By: Dana Sackett
|Friedman et al. 2008. (http://www.mdpi.com/1660-3397/6/3/456)|
So where do these toxins come from and how do they get into our fish? Ciguatoxins are naturally produced by microscopic algae called dinoflagellates (Gambierdiscus sp.) that are found in tropical waters around the globe. They commonly live on seaweed, recently disturbed or altered shallow water marine habitats and coral reef surfaces. Planktivorous or herbivorous fish will eat the algae or seaweed, ingesting the ciguatoxic dinoflagellates, and then pass the toxin on when they are consumed by predators; biomagnifying the toxin in top predatory fish.
Gambierdiscus toxicus. The dinoflagallate often responsible for ciguatera fish poisoning. (http://www.underwatertimes.com/news.php?article_id=47518926031)
This toxin is also very fat soluble (lipophilic) and is, therefore, found in high concentrations in the fat dense areas of a fish (e.g. skin, visceral tissue, roe). Unfortunately, this does not exclude the toxin from accumulating in muscle tissue (the part we like to eat) and there are no cooking or preparation methods that can remove it.
|Growth rates of six species of Gambierdiscus measured in the laboratory at
temperatures from 18 °C to 33 °C (Tester et al. 2010).
Ciguatera is generally a concern when eating tropical species, such as grouper, triggerfish, lionfish, amberjack, barracuda and others. However, this may not be the case in the years to come. Researchers have linked high water temperatures with greater distributions and abundances of ciguatoxic algae. These results concern fishery scientists because rising ocean temperatures may result in greater geographical ranges and higher growth rates.
Because of this concern, Tester et al. (2010) examined growth rates of ciguatoxic algae and the number of poisoning events in the Caribbean and West Indies in relation to sea surface temperature. Their research found that high temperatures (>29oC) that last an extended period of time were correlated with high algae growth rates and increased ciguatera poisoning events.
|Average ciguatera fish poisoning incidence rates per 10,000 population per year from 1996–2006 across the Caribbean, plotted with temperature contours (°C) from annual average sea surface temperatures from 2002–2007 (Tester et al. 2010).|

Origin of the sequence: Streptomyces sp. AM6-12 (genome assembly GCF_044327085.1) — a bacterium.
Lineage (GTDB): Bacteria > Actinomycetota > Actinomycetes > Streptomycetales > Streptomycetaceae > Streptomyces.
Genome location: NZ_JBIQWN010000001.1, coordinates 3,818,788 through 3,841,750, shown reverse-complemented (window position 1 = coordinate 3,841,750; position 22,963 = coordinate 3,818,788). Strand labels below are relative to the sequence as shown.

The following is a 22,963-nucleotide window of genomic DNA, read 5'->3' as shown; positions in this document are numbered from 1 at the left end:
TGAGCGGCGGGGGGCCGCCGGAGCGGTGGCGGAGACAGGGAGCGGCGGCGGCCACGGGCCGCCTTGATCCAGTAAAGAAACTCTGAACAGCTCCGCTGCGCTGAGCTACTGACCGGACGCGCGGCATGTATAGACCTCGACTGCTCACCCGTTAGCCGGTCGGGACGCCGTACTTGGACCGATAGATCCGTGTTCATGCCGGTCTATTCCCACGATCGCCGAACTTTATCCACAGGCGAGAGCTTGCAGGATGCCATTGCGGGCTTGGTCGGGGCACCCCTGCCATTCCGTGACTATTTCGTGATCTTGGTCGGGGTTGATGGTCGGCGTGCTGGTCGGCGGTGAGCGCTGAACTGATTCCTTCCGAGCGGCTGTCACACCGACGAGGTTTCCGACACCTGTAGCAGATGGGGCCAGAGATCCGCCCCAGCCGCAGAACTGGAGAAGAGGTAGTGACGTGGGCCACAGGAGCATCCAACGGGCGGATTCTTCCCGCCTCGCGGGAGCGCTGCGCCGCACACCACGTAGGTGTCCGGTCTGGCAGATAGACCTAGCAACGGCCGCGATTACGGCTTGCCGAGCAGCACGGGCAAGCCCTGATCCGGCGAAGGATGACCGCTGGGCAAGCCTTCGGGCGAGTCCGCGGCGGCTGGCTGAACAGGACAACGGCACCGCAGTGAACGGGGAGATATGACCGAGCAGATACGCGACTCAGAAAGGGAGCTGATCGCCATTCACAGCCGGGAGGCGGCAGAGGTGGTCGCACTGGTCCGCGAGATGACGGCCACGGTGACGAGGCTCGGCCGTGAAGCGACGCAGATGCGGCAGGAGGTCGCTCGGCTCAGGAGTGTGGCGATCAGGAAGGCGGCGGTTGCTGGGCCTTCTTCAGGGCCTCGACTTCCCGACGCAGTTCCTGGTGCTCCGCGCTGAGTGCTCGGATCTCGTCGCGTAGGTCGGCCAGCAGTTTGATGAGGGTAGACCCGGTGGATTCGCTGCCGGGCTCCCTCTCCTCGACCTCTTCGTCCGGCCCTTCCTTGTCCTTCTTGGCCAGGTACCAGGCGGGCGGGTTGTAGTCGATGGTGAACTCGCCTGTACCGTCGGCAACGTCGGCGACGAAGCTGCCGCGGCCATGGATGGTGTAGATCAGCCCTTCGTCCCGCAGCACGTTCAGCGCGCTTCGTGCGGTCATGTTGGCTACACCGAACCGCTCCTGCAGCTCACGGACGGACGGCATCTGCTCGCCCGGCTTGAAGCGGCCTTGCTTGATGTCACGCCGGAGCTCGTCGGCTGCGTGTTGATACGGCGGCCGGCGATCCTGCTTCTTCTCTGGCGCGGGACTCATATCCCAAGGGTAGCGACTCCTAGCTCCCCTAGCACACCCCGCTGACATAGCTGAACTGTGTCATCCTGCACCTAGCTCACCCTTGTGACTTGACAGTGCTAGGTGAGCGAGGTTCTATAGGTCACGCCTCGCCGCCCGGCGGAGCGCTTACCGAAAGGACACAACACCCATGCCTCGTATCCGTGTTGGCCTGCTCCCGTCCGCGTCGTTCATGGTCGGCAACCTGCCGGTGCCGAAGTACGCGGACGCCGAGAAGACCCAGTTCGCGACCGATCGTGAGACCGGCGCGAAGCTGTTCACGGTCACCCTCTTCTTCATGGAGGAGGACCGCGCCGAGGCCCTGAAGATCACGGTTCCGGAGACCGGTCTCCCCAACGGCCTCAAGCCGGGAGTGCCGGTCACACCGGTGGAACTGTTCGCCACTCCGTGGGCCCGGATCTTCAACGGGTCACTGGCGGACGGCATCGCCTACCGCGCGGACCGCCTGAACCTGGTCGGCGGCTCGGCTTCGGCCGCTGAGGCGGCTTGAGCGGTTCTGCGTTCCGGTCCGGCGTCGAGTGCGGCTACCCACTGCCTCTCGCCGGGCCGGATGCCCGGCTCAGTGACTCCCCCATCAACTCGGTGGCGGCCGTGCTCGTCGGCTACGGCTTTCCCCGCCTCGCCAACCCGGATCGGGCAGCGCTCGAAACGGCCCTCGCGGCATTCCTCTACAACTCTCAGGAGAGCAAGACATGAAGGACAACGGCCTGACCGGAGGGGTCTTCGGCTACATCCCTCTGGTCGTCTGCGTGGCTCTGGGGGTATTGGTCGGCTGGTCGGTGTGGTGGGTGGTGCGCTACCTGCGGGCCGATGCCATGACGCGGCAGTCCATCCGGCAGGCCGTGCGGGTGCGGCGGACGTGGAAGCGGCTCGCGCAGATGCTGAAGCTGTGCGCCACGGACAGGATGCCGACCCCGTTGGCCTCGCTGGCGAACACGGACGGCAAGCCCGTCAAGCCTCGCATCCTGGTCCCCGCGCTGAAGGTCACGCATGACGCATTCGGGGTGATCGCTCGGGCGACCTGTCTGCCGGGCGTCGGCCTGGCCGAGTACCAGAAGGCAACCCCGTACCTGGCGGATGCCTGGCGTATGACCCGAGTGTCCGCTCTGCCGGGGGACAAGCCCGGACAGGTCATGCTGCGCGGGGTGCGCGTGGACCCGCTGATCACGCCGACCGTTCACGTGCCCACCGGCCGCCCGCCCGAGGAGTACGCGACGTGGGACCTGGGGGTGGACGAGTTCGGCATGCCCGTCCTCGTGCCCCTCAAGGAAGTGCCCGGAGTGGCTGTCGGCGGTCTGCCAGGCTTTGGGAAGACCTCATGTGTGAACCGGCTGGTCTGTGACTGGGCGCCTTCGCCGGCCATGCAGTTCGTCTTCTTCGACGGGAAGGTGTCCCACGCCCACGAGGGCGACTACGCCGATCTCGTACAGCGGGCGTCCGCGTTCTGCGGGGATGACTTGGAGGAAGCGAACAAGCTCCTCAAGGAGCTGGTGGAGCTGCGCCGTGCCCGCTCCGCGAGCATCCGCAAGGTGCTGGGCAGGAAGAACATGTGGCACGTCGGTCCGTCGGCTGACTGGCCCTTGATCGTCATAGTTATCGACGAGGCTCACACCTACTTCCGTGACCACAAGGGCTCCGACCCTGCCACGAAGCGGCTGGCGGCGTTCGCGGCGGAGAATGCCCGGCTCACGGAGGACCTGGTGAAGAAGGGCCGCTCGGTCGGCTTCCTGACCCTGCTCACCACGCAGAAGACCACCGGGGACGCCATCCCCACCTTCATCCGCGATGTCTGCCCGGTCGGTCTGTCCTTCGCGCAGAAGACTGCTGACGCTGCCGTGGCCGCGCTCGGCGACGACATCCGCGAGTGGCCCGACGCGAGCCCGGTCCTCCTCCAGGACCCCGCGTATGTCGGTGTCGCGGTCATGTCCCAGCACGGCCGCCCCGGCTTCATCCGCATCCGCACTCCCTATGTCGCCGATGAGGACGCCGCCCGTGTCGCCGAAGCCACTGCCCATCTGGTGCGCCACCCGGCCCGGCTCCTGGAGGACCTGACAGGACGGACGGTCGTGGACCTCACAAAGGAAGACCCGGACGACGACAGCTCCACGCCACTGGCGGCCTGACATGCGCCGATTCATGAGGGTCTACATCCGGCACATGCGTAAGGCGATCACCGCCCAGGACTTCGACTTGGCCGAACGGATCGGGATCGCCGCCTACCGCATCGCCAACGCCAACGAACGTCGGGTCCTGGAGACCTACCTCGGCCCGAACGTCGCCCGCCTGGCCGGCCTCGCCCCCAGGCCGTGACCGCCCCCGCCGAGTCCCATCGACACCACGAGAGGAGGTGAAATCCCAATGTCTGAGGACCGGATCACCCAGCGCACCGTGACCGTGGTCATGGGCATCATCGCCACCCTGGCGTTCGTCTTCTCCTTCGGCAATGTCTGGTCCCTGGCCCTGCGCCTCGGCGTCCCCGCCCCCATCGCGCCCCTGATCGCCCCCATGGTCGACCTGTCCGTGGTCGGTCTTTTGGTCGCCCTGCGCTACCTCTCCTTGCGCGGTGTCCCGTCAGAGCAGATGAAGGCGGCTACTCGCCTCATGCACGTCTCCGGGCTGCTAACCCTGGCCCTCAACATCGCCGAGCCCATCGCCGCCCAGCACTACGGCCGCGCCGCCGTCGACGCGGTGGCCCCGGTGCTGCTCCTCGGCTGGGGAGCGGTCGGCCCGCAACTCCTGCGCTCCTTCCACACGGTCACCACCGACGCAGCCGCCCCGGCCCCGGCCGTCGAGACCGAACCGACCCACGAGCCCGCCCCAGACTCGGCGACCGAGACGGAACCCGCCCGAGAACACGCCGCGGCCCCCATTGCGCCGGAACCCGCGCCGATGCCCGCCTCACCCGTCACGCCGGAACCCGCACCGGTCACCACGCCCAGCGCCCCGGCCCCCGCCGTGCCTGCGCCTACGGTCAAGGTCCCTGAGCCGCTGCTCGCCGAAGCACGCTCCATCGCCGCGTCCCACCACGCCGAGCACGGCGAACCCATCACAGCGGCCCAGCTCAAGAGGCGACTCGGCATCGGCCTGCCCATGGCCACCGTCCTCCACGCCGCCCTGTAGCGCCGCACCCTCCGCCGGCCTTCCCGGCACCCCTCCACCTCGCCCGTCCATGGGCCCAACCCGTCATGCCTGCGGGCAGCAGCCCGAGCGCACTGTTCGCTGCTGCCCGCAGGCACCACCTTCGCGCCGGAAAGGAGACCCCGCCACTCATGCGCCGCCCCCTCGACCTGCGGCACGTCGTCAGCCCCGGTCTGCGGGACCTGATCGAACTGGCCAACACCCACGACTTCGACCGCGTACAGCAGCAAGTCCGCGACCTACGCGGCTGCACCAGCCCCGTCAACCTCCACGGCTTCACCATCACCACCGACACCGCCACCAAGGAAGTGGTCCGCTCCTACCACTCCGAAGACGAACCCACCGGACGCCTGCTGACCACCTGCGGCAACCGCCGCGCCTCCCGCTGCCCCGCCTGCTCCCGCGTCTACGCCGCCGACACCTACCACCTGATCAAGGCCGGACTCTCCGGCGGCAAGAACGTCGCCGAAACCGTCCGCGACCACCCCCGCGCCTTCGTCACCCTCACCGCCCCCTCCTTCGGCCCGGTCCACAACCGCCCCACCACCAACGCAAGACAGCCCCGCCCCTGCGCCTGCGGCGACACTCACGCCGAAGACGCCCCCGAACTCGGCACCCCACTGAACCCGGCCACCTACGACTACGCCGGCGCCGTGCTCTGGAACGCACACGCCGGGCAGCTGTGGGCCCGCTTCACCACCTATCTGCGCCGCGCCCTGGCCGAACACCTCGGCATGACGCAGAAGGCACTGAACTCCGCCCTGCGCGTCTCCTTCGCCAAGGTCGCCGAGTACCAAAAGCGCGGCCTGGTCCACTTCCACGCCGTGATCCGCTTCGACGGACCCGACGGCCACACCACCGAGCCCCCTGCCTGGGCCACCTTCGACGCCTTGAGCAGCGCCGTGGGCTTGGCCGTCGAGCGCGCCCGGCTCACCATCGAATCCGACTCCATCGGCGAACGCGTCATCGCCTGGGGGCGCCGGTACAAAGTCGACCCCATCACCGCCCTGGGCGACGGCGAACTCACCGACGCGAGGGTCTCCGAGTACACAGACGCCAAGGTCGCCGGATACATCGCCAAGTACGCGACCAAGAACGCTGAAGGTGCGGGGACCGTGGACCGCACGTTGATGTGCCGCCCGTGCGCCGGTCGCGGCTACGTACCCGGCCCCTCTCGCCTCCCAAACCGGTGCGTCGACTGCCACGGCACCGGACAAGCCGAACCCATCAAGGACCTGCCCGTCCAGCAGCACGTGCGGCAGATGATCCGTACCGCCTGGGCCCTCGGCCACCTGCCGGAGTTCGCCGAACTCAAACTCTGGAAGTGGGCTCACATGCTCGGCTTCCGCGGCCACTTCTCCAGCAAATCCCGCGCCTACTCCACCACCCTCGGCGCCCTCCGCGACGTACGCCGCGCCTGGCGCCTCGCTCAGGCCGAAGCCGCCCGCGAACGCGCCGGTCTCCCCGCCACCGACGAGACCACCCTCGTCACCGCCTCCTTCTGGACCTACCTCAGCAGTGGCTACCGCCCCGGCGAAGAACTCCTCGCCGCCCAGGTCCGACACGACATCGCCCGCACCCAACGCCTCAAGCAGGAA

Other research has shown that high water temperatures can increase ciguatera in other ways too. Tyler Smith and his students in the Virgin Islands found that ciguatoxic algae, which secrete mucus to attach to their environment, are unable to attach to live coral. They suggest that massive coral death (due to coral bleaching from warmer water temperatures or dredging) could provide more habitat for the toxic algae and again result in more infected fish and thus more human poisoning events.
|Picture of a great barracuda, often contaminated with ciguatoxin
because of its role as reef apex predator.
Just a few weeks ago, an innovative approach at understanding ciguatera in relation to fish ecology was published in Science of the Total Environment (O’Toole et al. 2012). They associated fish movements (using acoustic telemetry) with the accumulation of ciguatoxins in great barracuda (Sphyraena barracuda). Their results suggest that those fish that were less mobile and stayed within relatively small areas on the western side of Cape Eleuthera had higher concentrations of ciguatoxins.
Receiver stations where telemetered barracuda, with and without ciguatoxin,
were detected near Cape Eleuthera, The Bahamas (O’Toole et al. 2012)
This study helps to answer the question of whether ciguatoxins are accumulated in fish locally or elsewhere by migratory fish that move into local areas. Little information is known about the conditions that support toxic algae growth and the pathway of accumulation in fish. This information is needed to prevent poisoning events. In addition, for many contaminants that can biomagnify through aquatic food webs, changing environmental conditions require us to understand the link between toxin sources, fish movements, and food web structure to prevent future poisoning events.
Friedman MA, Fleming LE, Fernandez M, Bienfang P, Schrank K, Dickey R, Bottein M-Y, Backer L, AyyarR, Weisman R, Watkins S, Granade R, & Reich A. 2008. Ciguatera Fish Poisoning: Treatment, Prevention and Management. Marine Drugs 63:456-479.
Lewin A. 2010. Discussions focus on ciguatera poisoning. Virgin Islands Daily News. http://virginislandsdailynews.com/discussions-focus-on-ciguatera-poisoning-1.1075699
O’Toole AC, Bottein M-Y D, Danylchuk AJ, Ramsdell JS, & Cooke SJ. 2012. Linking ciguatera poisoning to spatial ecology to fish: A novel approach to examining the distribution of biotoxin levels in the great barracuda by combining non-lethal blood sampling and biotelemetry. Science of the Total Environment. http://www.sciencedirect.com/science/article/pii/S0048969711013684
Tester P, Feldman RL, Nau AW, Kibler SR, & Litaker RW. 2010. Ciguatera fish poisoning and seasurface temperatures in the Caribbean Sea and the West Indies. Toxicon 56:698-710. http://www.sciencedirect.com/science/article/pii/S0041010110000978
Underwater Times. 2012. Marine Scientist Awarded Grant To Study Ciguatera Fish Poisoning; ‘There’s A Lot We Don’t Know.’ http://www.underwatertimes.com/news.php? article_id=47518926031